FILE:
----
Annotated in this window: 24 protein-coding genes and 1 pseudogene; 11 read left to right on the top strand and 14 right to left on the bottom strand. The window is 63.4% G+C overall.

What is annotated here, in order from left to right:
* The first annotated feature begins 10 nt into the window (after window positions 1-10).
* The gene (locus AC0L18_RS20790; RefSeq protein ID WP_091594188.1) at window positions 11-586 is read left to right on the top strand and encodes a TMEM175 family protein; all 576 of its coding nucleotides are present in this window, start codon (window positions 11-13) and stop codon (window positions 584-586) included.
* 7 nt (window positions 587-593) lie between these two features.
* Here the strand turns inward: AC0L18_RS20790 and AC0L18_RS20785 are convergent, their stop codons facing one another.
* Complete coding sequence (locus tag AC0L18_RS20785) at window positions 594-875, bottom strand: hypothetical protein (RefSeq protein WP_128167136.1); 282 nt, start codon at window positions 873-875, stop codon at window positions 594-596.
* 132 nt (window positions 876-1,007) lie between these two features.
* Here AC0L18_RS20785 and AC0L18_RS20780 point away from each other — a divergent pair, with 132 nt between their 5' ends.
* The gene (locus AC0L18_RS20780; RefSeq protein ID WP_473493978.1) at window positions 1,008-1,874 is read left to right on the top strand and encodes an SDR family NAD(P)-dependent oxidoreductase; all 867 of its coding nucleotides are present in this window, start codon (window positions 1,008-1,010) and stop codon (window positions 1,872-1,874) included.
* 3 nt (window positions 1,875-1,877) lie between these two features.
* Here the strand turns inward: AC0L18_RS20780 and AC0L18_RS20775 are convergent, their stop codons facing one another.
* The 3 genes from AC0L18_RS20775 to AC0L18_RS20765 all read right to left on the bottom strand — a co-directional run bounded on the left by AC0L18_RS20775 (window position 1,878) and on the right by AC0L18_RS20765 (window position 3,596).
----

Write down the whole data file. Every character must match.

Annotated in this window: 24 protein-coding genes and 1 pseudogene; 11 read left to right on the top strand and 14 right to left on the bottom strand. The window is 63.4% G+C overall.

What is annotated here, in order from left to right:
* The first annotated feature begins 10 nt into the window (after window positions 1-10).
* The gene (locus AC0L18_RS20790; RefSeq protein ID WP_091594188.1) at window positions 11-586 is read left to right on the top strand and encodes a TMEM175 family protein; all 576 of its coding nucleotides are present in this window, start codon (window positions 11-13) and stop codon (window positions 584-586) included.
* 7 nt (window positions 587-593) lie between these two features.
* Here the strand turns inward: AC0L18_RS20790 and AC0L18_RS20785 are convergent, their stop codons facing one another.
* Complete coding sequence (locus tag AC0L18_RS20785) at window positions 594-875, bottom strand: hypothetical protein (RefSeq protein WP_128167136.1); 282 nt, start codon at window positions 873-875, stop codon at window positions 594-596.
* 132 nt (window positions 876-1,007) lie between these two features.
* Here AC0L18_RS20785 and AC0L18_RS20780 point away from each other — a divergent pair, with 132 nt between their 5' ends.
* The gene (locus AC0L18_RS20780; RefSeq protein ID WP_473493978.1) at window positions 1,008-1,874 is read left to right on the top strand and encodes an SDR family NAD(P)-dependent oxidoreductase; all 867 of its coding nucleotides are present in this window, start codon (window positions 1,008-1,010) and stop codon (window positions 1,872-1,874) included.
* 3 nt (window positions 1,875-1,877) lie between these two features.
* Here the strand turns inward: AC0L18_RS20780 and AC0L18_RS20775 are convergent, their stop codons facing one another.
* The 3 genes from AC0L18_RS20775 to AC0L18_RS20765 all read right to left on the bottom strand — a co-directional run bounded on the left by AC0L18_RS20775 (window position 1,878) and on the right by AC0L18_RS20765 (window position 3,596).